Steven Moss has pretty much seen it all—lodged in people’s digestive tracts. As a gastroenterologist at Rhode Island Hospital, he has helped remove batteries, blades and even bed springs from people’s esophagi and stomachs. But these patients weren’t children. They were adults who had swallowed dangerous objects on purpose. "Intentional, rather than accidental, swallowing is [...]

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Observations

Nonexpert treatment shown to be more effective than primary care in soothing widespread anxiety

anxiety treatment flexible cognitive behavior therapy computer-assisted

NEW YORK—One-size-fits-all treatments are particularly rare in the mental health world, where each patient’s ailments can seem unique. But a team of researchers seems to have found a therapeutic model to treat anxiety disorders as wide-ranging as post-traumatic stress disorder (PTSD), social phobia and panic disorder. Lead study author Dr. Peter Roy-Byrne, of the Department [...]

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Observations

Unraveling the brain’s secrets: Humility required

Brain image

In early October, the Singularity Summit took place on Manhattan’s Upper East Side, a conference that highlighted the prospects for abolishing the ravages of aging and disease. So you’ll be able to live forever, unless you get hit by a truck.  Living forever is mainly about preserving brain function. That’s why the cryonicists—the ones who [...]

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Streams of Consciousness

Scientists Scan Children’s Brains for Answers to Mental Illness

kid practices getting her brain scanned

In a room tucked next to the reception desk in a colorful lobby of a Park Avenue office tower, kids slide into the core of a white cylinder and practice something kids typically find quite difficult: staying still. Inside the tunnel, a child lies on her back and looks up at a television screen, watching [...]

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Streams of Consciousness

Minding Our Children’s Minds

Cute girl looking concerned, pensive

One of the toughest parts of raising children is helping them leap the emotional and intellectual hurdles of life. As parents, we try to ease their pain when friends snub them. We console them when their fears keep them awake at night. We scold them when they behave badly, and counsel them after they forget [...]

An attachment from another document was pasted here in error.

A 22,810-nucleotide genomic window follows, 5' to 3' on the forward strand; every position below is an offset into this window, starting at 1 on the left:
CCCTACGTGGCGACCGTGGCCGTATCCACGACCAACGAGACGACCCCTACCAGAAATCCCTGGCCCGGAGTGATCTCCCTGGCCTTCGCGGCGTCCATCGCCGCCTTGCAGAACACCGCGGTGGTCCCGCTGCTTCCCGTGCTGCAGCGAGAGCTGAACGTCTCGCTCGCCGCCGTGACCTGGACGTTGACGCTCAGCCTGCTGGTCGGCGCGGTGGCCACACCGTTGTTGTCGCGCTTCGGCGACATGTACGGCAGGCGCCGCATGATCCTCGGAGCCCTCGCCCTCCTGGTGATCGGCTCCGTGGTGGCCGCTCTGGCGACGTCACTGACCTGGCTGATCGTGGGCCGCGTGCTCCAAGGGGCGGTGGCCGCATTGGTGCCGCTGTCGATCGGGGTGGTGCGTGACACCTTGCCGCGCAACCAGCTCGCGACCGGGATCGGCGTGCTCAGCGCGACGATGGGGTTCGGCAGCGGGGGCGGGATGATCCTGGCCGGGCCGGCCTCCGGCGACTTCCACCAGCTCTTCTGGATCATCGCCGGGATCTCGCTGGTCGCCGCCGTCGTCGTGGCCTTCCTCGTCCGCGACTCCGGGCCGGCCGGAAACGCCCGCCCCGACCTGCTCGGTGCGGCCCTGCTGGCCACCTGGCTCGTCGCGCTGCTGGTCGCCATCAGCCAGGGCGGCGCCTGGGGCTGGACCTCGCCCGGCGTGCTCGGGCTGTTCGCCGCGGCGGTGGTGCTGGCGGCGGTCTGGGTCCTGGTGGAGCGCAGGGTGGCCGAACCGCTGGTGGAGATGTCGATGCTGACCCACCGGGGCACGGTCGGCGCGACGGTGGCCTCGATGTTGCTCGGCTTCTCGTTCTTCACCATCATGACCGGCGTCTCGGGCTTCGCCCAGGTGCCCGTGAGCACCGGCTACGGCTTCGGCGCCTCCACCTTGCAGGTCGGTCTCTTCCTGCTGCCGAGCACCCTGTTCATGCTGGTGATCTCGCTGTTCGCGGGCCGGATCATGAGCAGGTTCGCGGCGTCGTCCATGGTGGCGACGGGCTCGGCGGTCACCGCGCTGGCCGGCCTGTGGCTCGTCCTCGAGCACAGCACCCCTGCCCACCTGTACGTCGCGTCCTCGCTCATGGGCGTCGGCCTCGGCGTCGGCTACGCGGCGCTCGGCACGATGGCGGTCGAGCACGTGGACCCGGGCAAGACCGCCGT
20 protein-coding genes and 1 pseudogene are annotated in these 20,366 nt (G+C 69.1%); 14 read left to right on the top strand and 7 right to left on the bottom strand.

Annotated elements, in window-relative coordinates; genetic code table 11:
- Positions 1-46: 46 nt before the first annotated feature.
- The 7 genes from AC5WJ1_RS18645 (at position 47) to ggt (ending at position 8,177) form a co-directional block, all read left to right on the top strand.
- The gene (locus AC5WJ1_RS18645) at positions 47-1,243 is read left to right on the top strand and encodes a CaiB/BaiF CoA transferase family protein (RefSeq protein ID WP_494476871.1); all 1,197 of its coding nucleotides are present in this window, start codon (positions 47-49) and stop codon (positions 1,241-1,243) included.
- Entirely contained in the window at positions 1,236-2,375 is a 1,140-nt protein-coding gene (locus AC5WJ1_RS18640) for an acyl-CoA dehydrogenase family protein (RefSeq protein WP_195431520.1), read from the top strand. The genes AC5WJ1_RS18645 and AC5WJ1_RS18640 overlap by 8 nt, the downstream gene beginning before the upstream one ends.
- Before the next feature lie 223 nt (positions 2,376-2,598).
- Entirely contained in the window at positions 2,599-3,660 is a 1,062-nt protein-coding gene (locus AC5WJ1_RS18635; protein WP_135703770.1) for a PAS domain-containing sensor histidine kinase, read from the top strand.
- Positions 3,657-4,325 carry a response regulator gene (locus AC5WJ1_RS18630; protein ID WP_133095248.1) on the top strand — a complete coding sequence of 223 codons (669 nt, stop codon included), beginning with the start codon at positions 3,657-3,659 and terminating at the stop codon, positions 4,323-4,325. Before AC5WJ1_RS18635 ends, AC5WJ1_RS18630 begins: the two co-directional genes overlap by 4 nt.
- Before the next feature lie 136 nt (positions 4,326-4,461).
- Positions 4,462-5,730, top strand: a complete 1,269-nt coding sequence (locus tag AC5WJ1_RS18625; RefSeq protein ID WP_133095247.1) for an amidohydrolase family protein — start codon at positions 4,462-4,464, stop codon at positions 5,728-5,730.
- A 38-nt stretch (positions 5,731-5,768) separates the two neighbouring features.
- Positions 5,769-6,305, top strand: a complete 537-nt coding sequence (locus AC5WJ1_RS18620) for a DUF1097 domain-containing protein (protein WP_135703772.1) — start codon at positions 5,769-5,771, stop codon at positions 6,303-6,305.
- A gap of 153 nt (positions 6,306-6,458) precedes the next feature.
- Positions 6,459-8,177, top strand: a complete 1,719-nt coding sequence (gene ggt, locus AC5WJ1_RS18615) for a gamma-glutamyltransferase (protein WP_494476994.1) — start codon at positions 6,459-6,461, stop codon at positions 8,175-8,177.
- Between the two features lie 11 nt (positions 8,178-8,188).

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Streams of Consciousness

Why Are There No Biological Tests in Psychiatry?

Part 5 of a 5-part series By Allen Frances* When the third edition of psychiatry’s manual of mental illness, the DSM-III, was published 30 years ago, there was great optimism it would soon be the willing victim of its own success, achieving a kind of planned obsolescence. Surely, the combining of a reasonably reliable system [...]

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Streams of Consciousness

Trouble at the Heart of Psychiatry’s Revised Rule Book

By Edward Shorter* Part 3 in a series One might liken the latest draft of psychiatry’s new diagnostic manual, the DSM-5, to a bowl of spaghetti. Hanging over the side are the marginal diagnoses of psychiatry, such as attention deficit hyperactivity disorder and autism, important for certain subpopulations but not central to the discipline. At [...]

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Streams of Consciousness

Psychiatrists Are About to Shift the Boundaries between Sane and Insane

We will soon find ourselves plagued by new forms of distress. No, it’s not the economy. It’s not that we are all becoming socially isolated because of Facebook (though it’s possible we are). Rather, doctors are about to redefine what it means to be mentally ill. A select clique of psychiatrists has been at work [...]

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Talking back

Is Ketamine Right for You? Off-Label Prescriptions for Depression Pick Up in Small Clinics, Part 2

Dennis Hartman, a 47-year-old former business executive for an Illinois gaming company, described the diagnosis he had been given as “major depression disorder with severity of the extreme, social phobia and generalized anxiety disorder,” something he had lived with for more than 30 years. He had tried Prozac-like drugs, an earlier generation of antidepressants, tranquilizers, [...]

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Talking back

The Grand Challenge of Schizophrenia Drugs

A milestone for Big Neuroscience came Wednesday with the publication in Nature of a study on the way genes switch on across the whole human brain. Whole brain is all the vogue. Neuroscientists have devoted inordinate energy in recent years to publicize  the need for, not only gene maps, but for a full wiring diagram [...]